A PhD student in the Department of Orthopaedic Surgery earned a grant from the National Institutes of Health that will allow her to continue researching the impacts COVID-19 has on bone health.
Olatundun Awosanya earned a Ruth L. Kirschstein National Research Service (F31) Award in May. This five-year grant from the NIH aims to enhance medical research by providing funding to students from diverse backgrounds.
Awosanya has worked in the Kacena Lab since she was an undergrad at IUPUI, studying megakaryocytes, led by Melissa Kacena, PhD, the Vice Chair of Research for the Department of Orthopaedic Surgery.
Awosanya made the trip to Cape Canaveral, Florida in 2019 when the lab conducted its second spaceflight experiment. But when the lab shifted some of its work to COVID-19 research in the early months of the coronavirus pandemic, the work sparked Awosanya’s interest, and she took on key leadership roles in the project.
Awosanya’s grant funded her study on the impacts of SARS-CoV-2 infections and age on musculoskeletal health.
This work will build upon significant discoveries the Kacena Lab made related to the coronavirus.
In 2021, researchers found that SARS-CoV-2 can cause quick and significant bone loss, even when infections appear to be mild.
Awosanya was assigned to work in the Kacena Lab as an undergrad after being accepted into IUPUI’s Life-Health Science Internship (LHSI) program, which annually places 75 undergraduate students in immersive experiences around the Indianapolis campus, encouraging them to explore career goals while gaining important professional skills.
As an IUPUI senior, Awosanya was named Intern of the Year by the state’s chamber of commerce for her work in the lab.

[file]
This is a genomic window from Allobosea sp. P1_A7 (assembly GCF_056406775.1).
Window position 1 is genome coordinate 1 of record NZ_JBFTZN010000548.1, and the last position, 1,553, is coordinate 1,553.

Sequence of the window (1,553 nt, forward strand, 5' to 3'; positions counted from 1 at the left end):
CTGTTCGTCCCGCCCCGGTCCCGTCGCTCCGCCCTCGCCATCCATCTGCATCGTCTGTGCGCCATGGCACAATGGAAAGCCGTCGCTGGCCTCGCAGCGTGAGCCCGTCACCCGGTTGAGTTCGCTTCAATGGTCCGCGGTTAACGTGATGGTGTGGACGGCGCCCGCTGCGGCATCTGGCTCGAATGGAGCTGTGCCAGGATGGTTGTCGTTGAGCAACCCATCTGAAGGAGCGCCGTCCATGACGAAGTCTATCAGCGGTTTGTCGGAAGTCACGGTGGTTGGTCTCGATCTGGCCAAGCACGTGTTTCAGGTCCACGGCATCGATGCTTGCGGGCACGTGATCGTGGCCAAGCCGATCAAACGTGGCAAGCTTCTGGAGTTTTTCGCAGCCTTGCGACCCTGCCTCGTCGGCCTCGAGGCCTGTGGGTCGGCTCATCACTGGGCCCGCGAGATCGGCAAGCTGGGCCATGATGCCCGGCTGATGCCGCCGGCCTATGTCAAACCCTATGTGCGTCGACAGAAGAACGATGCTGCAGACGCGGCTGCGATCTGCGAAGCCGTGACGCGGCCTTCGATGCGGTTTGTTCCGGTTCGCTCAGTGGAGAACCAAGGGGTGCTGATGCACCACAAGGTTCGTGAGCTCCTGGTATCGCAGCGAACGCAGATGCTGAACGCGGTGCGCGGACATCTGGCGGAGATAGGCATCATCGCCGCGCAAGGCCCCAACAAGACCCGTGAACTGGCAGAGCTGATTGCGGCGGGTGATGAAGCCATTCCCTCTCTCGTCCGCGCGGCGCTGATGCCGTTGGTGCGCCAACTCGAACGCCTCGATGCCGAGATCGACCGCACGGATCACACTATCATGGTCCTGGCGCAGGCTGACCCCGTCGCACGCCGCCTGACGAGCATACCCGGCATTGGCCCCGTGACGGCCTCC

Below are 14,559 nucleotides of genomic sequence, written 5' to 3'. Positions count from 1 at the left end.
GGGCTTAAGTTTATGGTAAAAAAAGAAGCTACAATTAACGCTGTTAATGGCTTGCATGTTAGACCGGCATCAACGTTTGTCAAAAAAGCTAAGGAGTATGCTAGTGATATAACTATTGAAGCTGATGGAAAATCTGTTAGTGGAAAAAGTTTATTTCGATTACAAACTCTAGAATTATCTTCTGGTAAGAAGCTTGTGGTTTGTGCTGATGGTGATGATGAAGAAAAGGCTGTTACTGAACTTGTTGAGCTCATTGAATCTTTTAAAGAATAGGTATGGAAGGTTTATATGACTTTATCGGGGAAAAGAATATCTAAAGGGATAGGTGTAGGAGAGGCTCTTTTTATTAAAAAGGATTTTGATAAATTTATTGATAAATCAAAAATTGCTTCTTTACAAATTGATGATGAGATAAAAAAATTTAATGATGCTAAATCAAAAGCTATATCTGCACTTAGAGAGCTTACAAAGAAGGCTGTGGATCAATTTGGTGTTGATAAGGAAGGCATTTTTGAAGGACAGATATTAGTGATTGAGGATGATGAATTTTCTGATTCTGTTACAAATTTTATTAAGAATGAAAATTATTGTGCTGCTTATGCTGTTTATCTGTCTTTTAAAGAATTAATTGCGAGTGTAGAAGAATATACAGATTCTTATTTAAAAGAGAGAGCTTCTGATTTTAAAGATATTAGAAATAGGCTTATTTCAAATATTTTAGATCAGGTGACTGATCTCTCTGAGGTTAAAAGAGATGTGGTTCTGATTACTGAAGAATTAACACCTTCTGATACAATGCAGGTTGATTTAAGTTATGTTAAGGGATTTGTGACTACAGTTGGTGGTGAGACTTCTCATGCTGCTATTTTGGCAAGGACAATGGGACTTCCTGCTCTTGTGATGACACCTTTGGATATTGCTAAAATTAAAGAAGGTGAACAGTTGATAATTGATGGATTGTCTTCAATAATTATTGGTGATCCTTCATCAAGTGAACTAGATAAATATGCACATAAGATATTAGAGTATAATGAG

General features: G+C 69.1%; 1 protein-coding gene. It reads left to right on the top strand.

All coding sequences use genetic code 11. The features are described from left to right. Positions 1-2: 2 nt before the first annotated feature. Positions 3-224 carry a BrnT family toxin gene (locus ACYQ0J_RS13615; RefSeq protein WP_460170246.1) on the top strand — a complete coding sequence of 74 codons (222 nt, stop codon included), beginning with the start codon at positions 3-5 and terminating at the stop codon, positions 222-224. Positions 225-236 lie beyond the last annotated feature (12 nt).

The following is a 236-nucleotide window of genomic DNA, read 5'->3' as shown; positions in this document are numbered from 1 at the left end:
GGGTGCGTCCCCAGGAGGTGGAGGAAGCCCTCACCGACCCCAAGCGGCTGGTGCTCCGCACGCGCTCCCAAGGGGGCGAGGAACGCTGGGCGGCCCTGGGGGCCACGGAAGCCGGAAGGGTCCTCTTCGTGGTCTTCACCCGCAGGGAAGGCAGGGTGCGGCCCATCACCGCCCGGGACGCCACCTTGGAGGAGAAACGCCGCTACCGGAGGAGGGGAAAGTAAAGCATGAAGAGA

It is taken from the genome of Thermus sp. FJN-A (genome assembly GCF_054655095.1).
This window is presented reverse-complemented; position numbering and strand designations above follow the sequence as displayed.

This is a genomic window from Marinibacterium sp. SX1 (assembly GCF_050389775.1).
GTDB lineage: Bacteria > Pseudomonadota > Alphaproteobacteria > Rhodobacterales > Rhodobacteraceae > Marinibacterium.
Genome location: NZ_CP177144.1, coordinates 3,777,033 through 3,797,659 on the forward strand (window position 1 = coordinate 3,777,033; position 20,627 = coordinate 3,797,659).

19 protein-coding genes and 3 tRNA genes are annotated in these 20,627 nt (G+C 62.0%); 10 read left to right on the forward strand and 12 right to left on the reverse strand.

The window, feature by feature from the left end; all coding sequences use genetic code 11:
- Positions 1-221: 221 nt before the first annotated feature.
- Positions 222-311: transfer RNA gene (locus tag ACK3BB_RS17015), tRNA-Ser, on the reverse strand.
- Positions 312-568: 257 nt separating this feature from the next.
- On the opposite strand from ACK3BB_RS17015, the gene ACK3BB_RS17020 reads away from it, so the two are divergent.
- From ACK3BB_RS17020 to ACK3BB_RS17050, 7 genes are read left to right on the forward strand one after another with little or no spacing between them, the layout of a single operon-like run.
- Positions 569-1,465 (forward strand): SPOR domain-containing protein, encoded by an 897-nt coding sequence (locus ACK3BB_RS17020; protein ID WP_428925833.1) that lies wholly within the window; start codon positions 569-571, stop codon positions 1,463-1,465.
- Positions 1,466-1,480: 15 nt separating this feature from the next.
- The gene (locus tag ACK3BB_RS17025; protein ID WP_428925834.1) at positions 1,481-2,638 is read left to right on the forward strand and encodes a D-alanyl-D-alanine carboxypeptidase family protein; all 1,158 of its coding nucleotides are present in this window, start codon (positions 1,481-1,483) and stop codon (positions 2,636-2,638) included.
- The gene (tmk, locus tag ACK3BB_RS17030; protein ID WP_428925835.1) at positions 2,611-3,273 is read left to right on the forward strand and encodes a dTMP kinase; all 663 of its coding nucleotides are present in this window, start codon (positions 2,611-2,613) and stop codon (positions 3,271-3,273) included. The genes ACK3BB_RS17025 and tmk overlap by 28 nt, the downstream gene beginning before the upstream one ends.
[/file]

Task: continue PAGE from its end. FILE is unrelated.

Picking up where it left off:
Indiana INTERNnet—a program sponsored by the Indiana Chamber of Commerce—names an Intern of the Year as part of its annual IMPACT Awards to celebrate high school and college intern successes across the state. Awosanya was nominated for the award by Kacena.
According to the NIH website, an F31 award helps “promising predoctoral students obtain individualized, mentored research training from outstanding faculty sponsors while conducting dissertation research in scientific health-related fields relevant to the missions of the participating NIH Institutes and Centers.”
“The overall goal of the NIH Ruth L. Kirschstein National Research Service Award (NRSA) program is to help ensure that a diverse pool of highly trained scientists is available in appropriate scientific disciplines to address the nation’s biomedical, behavioral, and clinical research needs,” the NIH website states.
Awosanya was awarded the grant on her first-ever grant submission.
The views expressed in this content represent the perspective and opinions of the author and may or may not represent the position of Indiana University School of Medicine.
Caitlin VanOverberghe is a communications coordinator for the Indiana University School of Medicine, where she supports the Department of Orthopaedic Surgery and the Department of Ophthalmology. Having earned degrees in journalism and telecommunications ...